Hollywood was in many ways still a small town in the early thirties, and as far as motion picture making goes, it certainly operated by a different set of rules. In 1932, Metro’s production chief Irving Thalberg, with “More Stars Than There Are In Heaven” at his disposal, had brought to the screen the first star-studded event picture. Grand Hotel was a critical and financial success for Hollywood’s biggest studio, and featured many of MGM’s top stars, from Greta Garbo and Joan Crawford to Wallace Beery and the Barrymore brothers, John and Lionel. The movie made buckets of money for Thalberg and Louis B. Mayer, and it also captured the fifth Academy Award for Best Picture. Grand Hotel’s success spawned a trend in star-laden features at MGM, many of which employed the Barrymore men. Up next was 1933’s Rasputin and the Empress; followed shortly thereafter Dinner at Eight (with Marie Dressler, Wallace Beery, Billie Burke, and Jean Harlow) and then the aviation film Night Flight (with Helen Hayes, Clark Gable, Bob Montgomery, and Myrna Loy). Each project was financial success for the studio — even the forgotten Night Flight — and each enhanced MGM’s reputation for lavish decadence at a time when the financial future of not only the movie business itself, but also the country and its inhabitants was far from certain.
Ethel Barrymore worked most often on the stage during her prime years as a performer. In fact, from age forty to sixty-five, she would only make one feature film, the subject of this essay, appearing as one half of the titular duo alongside her brother Lionel’s mad monk. She would go on to win the Best Supporting Actress Oscar in 1944 upon her return to the screen, playing Cary Grant’s mother in None But the Lonely Heart. On the heels of that success she worked steadily in film and television until her death in 1959. Consequently, 1933’s Rasputin and the Empress is the only film in which all three Barrymore siblings appear, and they are joined by Cavalcade star Diana Wynyard and the somewhat-forgotten Ralph Morgan. (Everyone knows Ralph’s younger brother Frank, but it’s worth pointing out that Ralph was a founder and the first president of the Screen Actor’s Guild.)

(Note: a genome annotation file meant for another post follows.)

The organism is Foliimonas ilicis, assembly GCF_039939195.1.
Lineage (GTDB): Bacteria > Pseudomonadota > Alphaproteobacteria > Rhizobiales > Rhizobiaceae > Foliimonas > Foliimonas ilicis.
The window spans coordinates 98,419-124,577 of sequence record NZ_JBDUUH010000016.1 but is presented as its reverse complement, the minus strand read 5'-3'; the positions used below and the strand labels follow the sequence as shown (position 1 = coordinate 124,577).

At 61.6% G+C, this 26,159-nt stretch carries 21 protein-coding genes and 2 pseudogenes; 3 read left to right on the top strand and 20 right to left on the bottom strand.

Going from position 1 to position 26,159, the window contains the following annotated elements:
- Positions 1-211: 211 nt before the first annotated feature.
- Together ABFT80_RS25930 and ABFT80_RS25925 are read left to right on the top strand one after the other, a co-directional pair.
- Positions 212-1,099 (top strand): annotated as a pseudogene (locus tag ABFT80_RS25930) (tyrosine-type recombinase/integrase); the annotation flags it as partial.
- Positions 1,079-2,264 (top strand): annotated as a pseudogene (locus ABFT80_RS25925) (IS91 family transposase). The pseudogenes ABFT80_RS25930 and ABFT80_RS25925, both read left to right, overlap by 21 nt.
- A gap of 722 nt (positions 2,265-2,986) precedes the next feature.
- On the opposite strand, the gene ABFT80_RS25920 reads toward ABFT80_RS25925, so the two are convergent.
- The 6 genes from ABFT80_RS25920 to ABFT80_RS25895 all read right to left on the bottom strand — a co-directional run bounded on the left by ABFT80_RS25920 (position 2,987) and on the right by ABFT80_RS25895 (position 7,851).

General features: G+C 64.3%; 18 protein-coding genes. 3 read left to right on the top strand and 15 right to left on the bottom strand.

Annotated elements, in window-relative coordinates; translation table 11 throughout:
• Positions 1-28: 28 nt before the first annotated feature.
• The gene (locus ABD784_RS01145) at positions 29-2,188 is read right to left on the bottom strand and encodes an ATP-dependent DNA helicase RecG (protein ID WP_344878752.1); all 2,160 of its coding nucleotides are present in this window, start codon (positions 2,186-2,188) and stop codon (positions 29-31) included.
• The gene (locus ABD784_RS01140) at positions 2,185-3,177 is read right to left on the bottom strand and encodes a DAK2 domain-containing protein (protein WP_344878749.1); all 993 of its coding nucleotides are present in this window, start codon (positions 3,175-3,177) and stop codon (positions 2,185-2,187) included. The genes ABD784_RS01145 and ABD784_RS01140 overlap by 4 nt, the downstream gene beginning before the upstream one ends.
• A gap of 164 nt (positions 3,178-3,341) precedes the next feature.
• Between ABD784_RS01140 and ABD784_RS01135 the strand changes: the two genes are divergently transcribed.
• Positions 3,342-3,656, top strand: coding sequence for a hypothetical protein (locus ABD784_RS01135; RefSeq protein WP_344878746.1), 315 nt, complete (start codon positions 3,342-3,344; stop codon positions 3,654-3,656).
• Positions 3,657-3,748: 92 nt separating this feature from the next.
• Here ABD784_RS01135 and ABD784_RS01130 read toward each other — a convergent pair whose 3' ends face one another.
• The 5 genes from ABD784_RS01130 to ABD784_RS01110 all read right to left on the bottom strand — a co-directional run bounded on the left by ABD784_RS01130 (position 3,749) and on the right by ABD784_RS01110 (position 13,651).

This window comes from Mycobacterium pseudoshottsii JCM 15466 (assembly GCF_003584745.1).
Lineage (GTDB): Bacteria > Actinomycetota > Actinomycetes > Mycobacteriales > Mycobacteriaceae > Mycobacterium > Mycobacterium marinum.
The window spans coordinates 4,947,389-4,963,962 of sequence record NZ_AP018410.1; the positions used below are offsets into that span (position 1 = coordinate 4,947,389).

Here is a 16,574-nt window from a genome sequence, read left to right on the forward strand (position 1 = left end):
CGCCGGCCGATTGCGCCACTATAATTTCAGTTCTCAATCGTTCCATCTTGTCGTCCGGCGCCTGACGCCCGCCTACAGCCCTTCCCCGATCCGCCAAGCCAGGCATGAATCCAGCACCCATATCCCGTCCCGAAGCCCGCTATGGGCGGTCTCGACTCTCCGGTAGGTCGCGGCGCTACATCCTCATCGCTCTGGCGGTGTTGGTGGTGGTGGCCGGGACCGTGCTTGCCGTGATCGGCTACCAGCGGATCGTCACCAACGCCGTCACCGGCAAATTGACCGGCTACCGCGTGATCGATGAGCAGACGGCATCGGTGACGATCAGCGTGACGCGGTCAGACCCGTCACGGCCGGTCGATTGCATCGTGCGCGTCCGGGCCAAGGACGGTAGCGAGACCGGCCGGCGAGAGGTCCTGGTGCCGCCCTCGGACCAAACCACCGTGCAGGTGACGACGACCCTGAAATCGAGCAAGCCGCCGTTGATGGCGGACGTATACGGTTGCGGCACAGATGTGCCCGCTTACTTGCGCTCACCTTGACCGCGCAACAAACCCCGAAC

Rasputin and the Empress, somehow yet to find its way to a DVD release (note: now available via the Warner Archive collection), is a surprising film, though it’s fair to say it runs long and suffers from lackluster editing and continuity. Youthful director Richard Boleslawski, surrounded by so much talent and wealth, must have been out of his depth, though he imbues a few scenes with enough verve to make the whole affair worthwhile. Lionel Barrymore is ostensibly the star; his interpretation of Grigori Rasputin is an eye-opener — it’s at once frightening and eerie, yet never falls into the bombast or silliness that could sometimes characterize Lionel’s screen persona — particularly if one recalls his questionable Best Actor performance two years before in A Free Soul, or his much celebrated (and lampooned) turn in It’s a Wonderful Life. In fact, he inhabits the title role well enough that there are moments when one forgets the man wearing the fake beard — quite a feat considering that neither Lionel, nor any other cast member attempts an accent. You are left with the lasting impression of a powerhouse performance — one that justifies the 1931 Oscar win, and leaves viewers wishing his looks had provided him the opportunity to get away from character parts more often.